Scotland's digital technology sector is forecast to grow twice as fast as the Scottish economy overall in the years to 2024, a new report has claimed.
Skills Development Scotland and the Scottish government-backed Digital Technologies Skills Group said it was the economy's fastest-growing sector.
Their report found that it accounted for 5% of Scotland's total business base.
It also suggested that the sector now employed 2% of the national workforce.
The report said that was creating "unprecedented demand" for digital skills.
It is estimated that Scotland has up to 12,800 tech job opportunities annually - a 16% increase on previous demand forecasts of 11,000.
According to the report, the number of tech businesses rose by 53% between 2010 and 2015 - almost three times as fast as businesses across Scotland as a whole (19%).
Micro-businesses, employing between one and 10 employees, accounted for 95% of firms in the sector.
The report also found that more than 60,000 people were employed in tech businesses across Scotland. The top three employment areas were Glasgow (29%), Edinburgh (23%) and West Lothian (9%).
Reacting to the findings, Finance Secretary Derek Mackay said: "Scotland has a proud tradition as a digital leader and today this government is putting digital technology at the heart of everything we do, from reforming our public services to boosting digital skills and fostering our tech sector.
"In March this year we published our ambitious, refreshed, digital strategy which reflects our vision for this area by aiming to create 150,000 digital jobs, ensuring all premises have access to broadband speeds of at least 30Mbps by 2021, and integrating digital into schools and further education.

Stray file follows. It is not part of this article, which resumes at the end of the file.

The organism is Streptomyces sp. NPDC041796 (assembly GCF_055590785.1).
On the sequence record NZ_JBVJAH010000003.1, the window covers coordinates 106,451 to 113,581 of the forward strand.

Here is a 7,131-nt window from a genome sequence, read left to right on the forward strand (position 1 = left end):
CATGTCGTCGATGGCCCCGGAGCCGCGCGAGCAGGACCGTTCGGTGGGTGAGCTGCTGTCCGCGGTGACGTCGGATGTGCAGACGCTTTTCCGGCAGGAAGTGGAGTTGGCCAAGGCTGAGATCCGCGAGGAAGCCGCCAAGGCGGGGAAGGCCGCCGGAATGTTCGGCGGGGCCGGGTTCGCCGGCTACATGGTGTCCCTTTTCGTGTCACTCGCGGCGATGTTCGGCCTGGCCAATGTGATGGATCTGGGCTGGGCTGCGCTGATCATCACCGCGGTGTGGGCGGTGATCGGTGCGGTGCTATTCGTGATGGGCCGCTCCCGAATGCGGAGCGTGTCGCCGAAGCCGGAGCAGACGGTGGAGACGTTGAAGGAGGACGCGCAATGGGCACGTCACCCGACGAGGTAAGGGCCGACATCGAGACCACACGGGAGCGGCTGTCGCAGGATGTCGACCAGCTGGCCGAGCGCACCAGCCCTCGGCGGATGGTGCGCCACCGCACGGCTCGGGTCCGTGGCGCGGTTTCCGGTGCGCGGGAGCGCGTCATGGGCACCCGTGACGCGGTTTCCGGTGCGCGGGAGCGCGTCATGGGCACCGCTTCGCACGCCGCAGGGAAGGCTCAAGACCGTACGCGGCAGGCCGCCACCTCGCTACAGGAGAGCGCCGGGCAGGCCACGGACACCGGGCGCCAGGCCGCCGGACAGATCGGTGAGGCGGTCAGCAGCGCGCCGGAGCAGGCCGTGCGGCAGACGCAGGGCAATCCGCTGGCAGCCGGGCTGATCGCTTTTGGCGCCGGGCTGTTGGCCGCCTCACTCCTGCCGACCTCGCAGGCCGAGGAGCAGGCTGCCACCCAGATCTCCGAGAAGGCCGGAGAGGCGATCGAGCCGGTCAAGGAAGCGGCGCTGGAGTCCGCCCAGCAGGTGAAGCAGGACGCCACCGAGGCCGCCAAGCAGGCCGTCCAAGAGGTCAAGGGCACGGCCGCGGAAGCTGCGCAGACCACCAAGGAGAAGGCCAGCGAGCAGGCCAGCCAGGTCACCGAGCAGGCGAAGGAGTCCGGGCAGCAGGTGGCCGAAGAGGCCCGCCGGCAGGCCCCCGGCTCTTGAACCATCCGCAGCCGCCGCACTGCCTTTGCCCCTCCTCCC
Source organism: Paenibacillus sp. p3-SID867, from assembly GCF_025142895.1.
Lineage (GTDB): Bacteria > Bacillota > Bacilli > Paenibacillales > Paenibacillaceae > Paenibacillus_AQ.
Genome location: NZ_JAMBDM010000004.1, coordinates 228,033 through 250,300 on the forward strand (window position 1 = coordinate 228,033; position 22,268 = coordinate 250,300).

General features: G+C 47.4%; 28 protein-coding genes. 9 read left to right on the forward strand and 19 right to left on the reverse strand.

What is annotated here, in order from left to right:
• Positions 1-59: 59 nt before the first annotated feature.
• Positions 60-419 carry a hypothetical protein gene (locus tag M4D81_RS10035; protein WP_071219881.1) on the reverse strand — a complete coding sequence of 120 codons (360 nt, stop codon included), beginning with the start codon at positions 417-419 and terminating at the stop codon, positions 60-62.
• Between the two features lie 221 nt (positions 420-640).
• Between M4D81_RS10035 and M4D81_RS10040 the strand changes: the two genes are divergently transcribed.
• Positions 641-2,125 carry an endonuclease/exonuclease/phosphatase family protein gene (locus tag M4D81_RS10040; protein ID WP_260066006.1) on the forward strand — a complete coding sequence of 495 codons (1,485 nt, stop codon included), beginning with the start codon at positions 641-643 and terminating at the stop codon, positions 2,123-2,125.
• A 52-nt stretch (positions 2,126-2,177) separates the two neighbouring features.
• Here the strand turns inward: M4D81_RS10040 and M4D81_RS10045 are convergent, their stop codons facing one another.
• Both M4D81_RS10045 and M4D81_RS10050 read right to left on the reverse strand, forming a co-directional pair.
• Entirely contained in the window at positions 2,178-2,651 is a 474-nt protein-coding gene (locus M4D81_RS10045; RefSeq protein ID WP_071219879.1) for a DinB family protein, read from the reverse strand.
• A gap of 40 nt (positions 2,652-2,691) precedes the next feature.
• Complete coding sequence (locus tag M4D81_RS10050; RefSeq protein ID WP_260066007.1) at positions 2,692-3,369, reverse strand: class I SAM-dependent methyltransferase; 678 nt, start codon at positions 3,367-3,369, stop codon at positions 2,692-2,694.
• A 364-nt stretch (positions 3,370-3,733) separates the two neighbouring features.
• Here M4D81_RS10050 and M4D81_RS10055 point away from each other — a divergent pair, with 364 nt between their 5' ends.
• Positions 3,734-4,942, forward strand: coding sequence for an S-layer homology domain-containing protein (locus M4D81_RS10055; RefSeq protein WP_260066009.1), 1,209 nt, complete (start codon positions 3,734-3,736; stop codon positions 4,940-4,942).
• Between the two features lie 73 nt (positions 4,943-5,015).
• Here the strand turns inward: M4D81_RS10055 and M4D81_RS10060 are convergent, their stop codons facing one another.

"Today's report is good news and underlines the importance of digital skills to our economic and inclusive growth."
Claire Gillespie, from Skills Development Scotland, said: "The digital technologies sector is expanding and is a key contributor to the economic growth and global competitiveness of every sector in Scotland.
"This growth is creating significant job opportunities for skilled workers, particularly young people and other new entrants across a wide range of roles.
The report comes days after the boss of the trade body for the digital technologies industry in Scotland was awarded an OBE in the Queen's Birthday Honours list.
ScotlandIS chef executive Polly Purvis was granted the award for "services to the digital economy in Scotland".
ScotlandIS represents 300 software, telecoms, IT and digital agency businesses. Its remit includes raising the profile of the industry in Scotland, lobbying policy makers and helping members develop business relationships with customers, suppliers and partner companies.
Ms Purvis has been at the helm of ScotlandIS since 2004 and is chairwoman of the digital skills academy CodeClan, which she and her team were instrumental in establishing in 2015.